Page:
I’ve been meaning to read Rob Hayes’ works for a while (especially considering his record-breaking win in the SPFBO 2017), and so jumped into Where Loyalties Lie. It is an excellent story of piracy set in a fantasy world based on the Age of Sail, though not for the faint of heart.
What to expect
Lots and lots of pirates, sail ships, piracy, buccaneers, tall ships, corsairs, and more pirates, roaming a world where magic is light and in the background and technology is high sails and early gunpowder (present in pistols and early rifles — but no cannons). The plot unfolds throughout the novel, with brisk pacing and appropriate twists as we follow shifting viewpoints of the main characters. Each chapter is named after a ship and the viewpoint follows its crew (usually the captain), making for an original and interesting device which keeps things fluid.
This is a first in a duology, but can be read by itself. It ends at a good point, one that leaves you eager to learn more but without a crushing cliffhanger.
The world Hayes built up has been established in previous novels, but that doesn’t affect understanding or enjoyment of this one. (In fact, the minimal world-building just gives a feeling of deep and rich background, without bogging down the storytelling). All in all, it’s an excellent entry point to Hayes’ works.
What I liked
Motivated and complex characters, with individual agendas as befitting their backstories. None of them shy of the dark aspects of piracy, but neither do they fall into some two-dimensional stereotypes of villains with or without a heart of gold. They are mostly people who chose, for whatever reason, a life where they can set their own rules — even if their existence relies on violently robbing others. This level of complexity makes them believable and sympathetic.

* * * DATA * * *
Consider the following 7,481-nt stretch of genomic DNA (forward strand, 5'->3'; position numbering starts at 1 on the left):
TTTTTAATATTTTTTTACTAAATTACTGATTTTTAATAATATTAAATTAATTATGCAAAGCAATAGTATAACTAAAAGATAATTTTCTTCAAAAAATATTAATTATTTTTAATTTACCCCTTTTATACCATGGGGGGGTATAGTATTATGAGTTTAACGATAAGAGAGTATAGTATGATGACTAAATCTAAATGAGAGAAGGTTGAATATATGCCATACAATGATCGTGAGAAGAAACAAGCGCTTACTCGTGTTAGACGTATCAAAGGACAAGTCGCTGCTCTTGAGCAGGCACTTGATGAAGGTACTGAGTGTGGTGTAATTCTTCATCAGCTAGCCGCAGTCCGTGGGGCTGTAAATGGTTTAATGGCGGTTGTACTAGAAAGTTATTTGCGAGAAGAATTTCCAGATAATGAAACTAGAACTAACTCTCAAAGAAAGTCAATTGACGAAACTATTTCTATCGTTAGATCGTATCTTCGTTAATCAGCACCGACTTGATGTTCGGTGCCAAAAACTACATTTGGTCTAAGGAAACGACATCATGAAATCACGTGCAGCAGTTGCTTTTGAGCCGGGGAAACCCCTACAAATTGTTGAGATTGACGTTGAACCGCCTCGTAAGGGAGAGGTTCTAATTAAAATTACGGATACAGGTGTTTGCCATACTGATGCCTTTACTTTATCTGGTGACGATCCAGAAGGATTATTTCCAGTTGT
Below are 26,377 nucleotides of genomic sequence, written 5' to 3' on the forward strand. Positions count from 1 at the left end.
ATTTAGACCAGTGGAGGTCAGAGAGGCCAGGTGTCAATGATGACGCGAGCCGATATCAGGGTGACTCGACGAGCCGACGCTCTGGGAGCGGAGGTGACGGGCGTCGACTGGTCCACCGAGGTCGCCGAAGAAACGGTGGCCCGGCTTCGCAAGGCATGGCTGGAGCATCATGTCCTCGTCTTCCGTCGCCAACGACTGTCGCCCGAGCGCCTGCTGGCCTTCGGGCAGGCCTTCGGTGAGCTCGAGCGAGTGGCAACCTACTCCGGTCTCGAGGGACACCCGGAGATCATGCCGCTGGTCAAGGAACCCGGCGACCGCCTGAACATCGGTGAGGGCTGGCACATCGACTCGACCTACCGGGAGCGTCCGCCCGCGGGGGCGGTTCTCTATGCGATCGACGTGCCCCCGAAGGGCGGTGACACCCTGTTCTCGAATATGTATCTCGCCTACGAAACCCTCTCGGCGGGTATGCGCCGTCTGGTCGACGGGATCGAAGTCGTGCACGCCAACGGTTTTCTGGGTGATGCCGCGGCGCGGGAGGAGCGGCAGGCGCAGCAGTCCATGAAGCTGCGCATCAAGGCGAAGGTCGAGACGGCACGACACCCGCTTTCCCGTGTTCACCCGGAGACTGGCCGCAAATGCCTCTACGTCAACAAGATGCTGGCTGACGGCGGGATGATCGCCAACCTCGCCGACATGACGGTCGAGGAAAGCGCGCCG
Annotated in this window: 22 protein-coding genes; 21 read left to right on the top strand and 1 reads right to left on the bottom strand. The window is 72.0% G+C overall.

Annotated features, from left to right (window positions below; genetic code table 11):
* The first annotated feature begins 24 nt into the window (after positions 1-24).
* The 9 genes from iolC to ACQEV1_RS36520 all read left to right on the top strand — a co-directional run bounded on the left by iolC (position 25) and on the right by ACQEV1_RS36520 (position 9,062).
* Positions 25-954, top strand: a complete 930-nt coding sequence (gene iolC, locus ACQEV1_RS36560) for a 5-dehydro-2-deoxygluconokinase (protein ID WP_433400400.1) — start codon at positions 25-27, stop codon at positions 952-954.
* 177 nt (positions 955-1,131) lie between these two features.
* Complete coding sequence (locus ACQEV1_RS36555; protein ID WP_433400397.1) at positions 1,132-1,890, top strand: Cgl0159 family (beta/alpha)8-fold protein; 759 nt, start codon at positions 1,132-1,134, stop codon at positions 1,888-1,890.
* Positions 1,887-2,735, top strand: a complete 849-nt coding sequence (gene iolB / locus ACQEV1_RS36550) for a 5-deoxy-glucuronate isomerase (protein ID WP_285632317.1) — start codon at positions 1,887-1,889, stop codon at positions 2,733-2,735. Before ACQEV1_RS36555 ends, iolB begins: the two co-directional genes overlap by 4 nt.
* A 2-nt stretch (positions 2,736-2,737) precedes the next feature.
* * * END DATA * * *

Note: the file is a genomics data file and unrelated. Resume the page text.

The world-building, as mentioned above, is nicely done. I like this kind of atmosphere, where magic is woven integrally into the fabric of the world, and yet is not something that is thrown about willy-nilly at any opportunity.
There are appropriate touches of humour (from naming a pirate ‘Princess’ to creative phrasing and profanity), excellent action scenes, and a good balance of descriptions to be evocative without slowing the pace.
What to be aware of
This is a work of Grimdark Fantasy, with explicit violence and sex, including deliberate murder and rape. If you need any trigger warnings on your reading material or are easily offended by crude language, this is not a book for you.
The plot is quick and on the epic scale, engaging though not surprising — a tale of high adventure, rather than shifting intrigue. The history buff in me also found it a tad strange that there were pistols and rifles, but no ship-board cannons.
If you loved Pirates of the Caribbean but always wanted the adult (rather than Disney) version, grab a copy of this novel.